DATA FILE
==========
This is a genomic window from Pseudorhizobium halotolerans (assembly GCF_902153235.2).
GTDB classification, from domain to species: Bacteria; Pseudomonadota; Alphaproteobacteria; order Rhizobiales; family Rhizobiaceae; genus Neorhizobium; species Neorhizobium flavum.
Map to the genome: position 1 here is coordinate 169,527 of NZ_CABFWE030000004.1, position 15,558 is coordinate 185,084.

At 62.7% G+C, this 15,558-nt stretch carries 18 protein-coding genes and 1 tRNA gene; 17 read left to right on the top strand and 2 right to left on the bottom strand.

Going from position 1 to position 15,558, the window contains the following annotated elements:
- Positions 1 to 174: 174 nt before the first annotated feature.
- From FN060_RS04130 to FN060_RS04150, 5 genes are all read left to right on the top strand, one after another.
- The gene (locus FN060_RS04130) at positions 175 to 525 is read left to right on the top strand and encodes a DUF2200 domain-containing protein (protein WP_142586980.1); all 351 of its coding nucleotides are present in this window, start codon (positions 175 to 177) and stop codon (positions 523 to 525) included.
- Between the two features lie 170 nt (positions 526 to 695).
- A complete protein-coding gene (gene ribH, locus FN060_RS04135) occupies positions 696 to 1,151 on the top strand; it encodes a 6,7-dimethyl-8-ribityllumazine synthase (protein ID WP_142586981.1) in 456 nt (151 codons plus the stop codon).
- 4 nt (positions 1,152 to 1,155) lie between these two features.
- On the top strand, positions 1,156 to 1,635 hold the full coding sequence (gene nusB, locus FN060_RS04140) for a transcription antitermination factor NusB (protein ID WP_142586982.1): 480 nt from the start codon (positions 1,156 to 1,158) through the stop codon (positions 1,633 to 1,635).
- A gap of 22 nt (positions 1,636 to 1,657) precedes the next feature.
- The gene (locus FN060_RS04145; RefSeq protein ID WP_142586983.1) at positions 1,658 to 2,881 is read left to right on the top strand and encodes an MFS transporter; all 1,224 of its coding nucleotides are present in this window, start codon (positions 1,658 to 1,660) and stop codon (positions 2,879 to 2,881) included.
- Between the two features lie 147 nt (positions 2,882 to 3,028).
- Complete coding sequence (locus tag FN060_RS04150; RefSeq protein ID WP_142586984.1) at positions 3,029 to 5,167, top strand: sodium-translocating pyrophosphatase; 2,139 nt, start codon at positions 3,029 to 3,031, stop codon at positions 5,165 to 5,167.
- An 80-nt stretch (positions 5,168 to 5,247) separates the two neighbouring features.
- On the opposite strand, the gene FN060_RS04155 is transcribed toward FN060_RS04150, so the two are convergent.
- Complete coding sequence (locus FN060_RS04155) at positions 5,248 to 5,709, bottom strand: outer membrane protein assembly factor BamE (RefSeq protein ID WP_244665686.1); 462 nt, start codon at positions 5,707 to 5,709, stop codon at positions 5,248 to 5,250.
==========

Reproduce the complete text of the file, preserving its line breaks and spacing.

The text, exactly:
This is a genomic window from Pseudorhizobium halotolerans (assembly GCF_902153235.2).
GTDB classification, from domain to species: Bacteria; Pseudomonadota; Alphaproteobacteria; order Rhizobiales; family Rhizobiaceae; genus Neorhizobium; species Neorhizobium flavum.
Map to the genome: position 1 here is coordinate 169,527 of NZ_CABFWE030000004.1, position 15,558 is coordinate 185,084.

At 62.7% G+C, this 15,558-nt stretch carries 18 protein-coding genes and 1 tRNA gene; 17 read left to right on the top strand and 2 right to left on the bottom strand.

Going from position 1 to position 15,558, the window contains the following annotated elements:
- Positions 1 to 174: 174 nt before the first annotated feature.
- From FN060_RS04130 to FN060_RS04150, 5 genes are all read left to right on the top strand, one after another.
- The gene (locus FN060_RS04130) at positions 175 to 525 is read left to right on the top strand and encodes a DUF2200 domain-containing protein (protein WP_142586980.1); all 351 of its coding nucleotides are present in this window, start codon (positions 175 to 177) and stop codon (positions 523 to 525) included.
- Between the two features lie 170 nt (positions 526 to 695).
- A complete protein-coding gene (gene ribH, locus FN060_RS04135) occupies positions 696 to 1,151 on the top strand; it encodes a 6,7-dimethyl-8-ribityllumazine synthase (protein ID WP_142586981.1) in 456 nt (151 codons plus the stop codon).
- 4 nt (positions 1,152 to 1,155) lie between these two features.
- On the top strand, positions 1,156 to 1,635 hold the full coding sequence (gene nusB, locus FN060_RS04140) for a transcription antitermination factor NusB (protein ID WP_142586982.1): 480 nt from the start codon (positions 1,156 to 1,158) through the stop codon (positions 1,633 to 1,635).
- A gap of 22 nt (positions 1,636 to 1,657) precedes the next feature.
- The gene (locus FN060_RS04145; RefSeq protein ID WP_142586983.1) at positions 1,658 to 2,881 is read left to right on the top strand and encodes an MFS transporter; all 1,224 of its coding nucleotides are present in this window, start codon (positions 1,658 to 1,660) and stop codon (positions 2,879 to 2,881) included.
- Between the two features lie 147 nt (positions 2,882 to 3,028).
- Complete coding sequence (locus tag FN060_RS04150; RefSeq protein ID WP_142586984.1) at positions 3,029 to 5,167, top strand: sodium-translocating pyrophosphatase; 2,139 nt, start codon at positions 3,029 to 3,031, stop codon at positions 5,165 to 5,167.
- An 80-nt stretch (positions 5,168 to 5,247) separates the two neighbouring features.
- On the opposite strand, the gene FN060_RS04155 is transcribed toward FN060_RS04150, so the two are convergent.
- Complete coding sequence (locus FN060_RS04155) at positions 5,248 to 5,709, bottom strand: outer membrane protein assembly factor BamE (RefSeq protein ID WP_244665686.1); 462 nt, start codon at positions 5,707 to 5,709, stop codon at positions 5,248 to 5,250.